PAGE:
I herewith report the clinical history and autopsy findings of a man who died as the result of a congenital deficiency in the central tendon of the diaphragm, which opening connected directly with the pericardial cavity, the heart at autopsy being surrounded by the entire transverse colon and the great omentum:
—The patient was 70 years of age, and was admitted to the Newark City Hospital in December, suffering from intense dyspnea, which he had had for one week. His family and personal history, except for the fact that he was never confined to his bed on account of sickness, throws no light on the condition to be described.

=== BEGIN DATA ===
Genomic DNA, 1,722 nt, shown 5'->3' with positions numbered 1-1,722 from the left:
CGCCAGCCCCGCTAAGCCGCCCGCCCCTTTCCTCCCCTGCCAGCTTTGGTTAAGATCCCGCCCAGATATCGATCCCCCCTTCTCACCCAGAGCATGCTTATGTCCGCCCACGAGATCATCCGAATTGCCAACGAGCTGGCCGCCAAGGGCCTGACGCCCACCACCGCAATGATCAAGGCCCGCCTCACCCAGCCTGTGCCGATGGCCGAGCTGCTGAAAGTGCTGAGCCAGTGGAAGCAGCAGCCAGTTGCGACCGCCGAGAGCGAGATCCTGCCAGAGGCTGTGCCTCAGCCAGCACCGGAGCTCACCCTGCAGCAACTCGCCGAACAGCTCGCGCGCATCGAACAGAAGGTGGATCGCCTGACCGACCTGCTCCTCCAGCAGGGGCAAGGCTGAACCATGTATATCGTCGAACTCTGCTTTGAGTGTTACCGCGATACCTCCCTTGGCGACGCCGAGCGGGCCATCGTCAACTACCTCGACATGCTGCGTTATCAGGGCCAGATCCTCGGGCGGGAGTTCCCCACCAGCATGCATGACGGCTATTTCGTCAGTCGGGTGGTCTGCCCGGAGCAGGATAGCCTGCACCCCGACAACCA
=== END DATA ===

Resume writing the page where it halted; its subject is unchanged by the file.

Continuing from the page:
—On admission to the hospital the patient presented the clinical picture of an acute right heart dilatation, being markedly cyanotic and dyspneic, with a rapid, irregular and feeble pulse. Aside from these symptoms there was little in his physical